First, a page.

Summer and insects – grazing promotes biodiversity
Dairy farms try to preserve biodiversity in many ways, one of which is to release their herds to the range. Valio encourages all of its dairy farms to let their herds graze to the extent possible.
A grazing herd promotes biodiversity in an agricultural environment. Grazing animals attract insects just by being there. Their manure attracts dung beetles, which attract other insects and insectivores, especially birds. Pollinating food crops grow in the pastures, and the pasture fringes provide cover and nesting for many species. Grazing is, therefore, good both for the animals and the environment.
Grass production plays significant role in preserving biodiversity
The grass that dairy farmers grow is a mix of a variety of plants, which in part promotes biodiversity. At the same time, it reduces the harvest risk, as there will always be a plant that succeeds even in a poorer harvest. Valio’s freshly-launched Carbo grass mix, developed especially to bind carbon, includes six different plant varietals.
Climate change will cause an increase in extreme weather conditions, because of which it makes sense to grow a variety of feed plants to yield a harvest even in dry and wet seasons. For instance, growing clover and other nitrogen-binding plants as feed promotes biodiversity: they reduce the need for artificial fertilizer, as the plants can bind the nitrogen in air on their own. It’s also important to take care of our soil – what happens underground has a direct effect on how well crops succeed on the surface.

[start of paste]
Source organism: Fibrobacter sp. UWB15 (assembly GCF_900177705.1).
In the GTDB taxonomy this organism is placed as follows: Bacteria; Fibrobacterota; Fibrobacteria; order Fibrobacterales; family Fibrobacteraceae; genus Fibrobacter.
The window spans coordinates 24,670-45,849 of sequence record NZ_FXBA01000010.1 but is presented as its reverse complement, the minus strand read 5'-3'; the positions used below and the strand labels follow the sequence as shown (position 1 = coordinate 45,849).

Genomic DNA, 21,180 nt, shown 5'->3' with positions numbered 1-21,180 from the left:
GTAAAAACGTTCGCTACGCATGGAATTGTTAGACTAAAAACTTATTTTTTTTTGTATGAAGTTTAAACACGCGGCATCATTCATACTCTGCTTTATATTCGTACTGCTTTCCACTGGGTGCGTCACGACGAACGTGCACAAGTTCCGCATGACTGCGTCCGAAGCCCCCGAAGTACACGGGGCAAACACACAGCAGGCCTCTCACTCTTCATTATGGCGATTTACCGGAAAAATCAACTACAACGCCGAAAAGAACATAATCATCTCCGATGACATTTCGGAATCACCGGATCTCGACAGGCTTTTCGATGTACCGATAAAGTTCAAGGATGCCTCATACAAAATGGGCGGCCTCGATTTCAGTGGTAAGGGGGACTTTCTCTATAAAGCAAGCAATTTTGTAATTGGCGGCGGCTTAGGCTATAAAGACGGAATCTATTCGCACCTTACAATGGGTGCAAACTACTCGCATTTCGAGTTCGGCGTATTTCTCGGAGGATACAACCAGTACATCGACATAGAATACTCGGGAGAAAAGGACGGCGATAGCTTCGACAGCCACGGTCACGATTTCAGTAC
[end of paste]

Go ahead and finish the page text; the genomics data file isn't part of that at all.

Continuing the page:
Valio and the Rural Women’s Advisory Organisation have a common program to study biodiversity at Valio dairy farms. This dairy farm biodiversity survey studies, with the farmer, the types of species and valuable nature sites a farm has. At the same time, we try to figure out ways to improve biodiversity at the farm. Measures that improve biodiversity can be, for instance, protection from invasive species, diversifying the species in the protective zones, or restoring a traditional biotype.
“An interest in biodiversity has increased among both farmers and the rest of the nation. This rising interest should certainly lead to even better measures,” says Leena Lahdenvesi-Korhonen, Development Director for the Rural Women’s Advisory Organisation.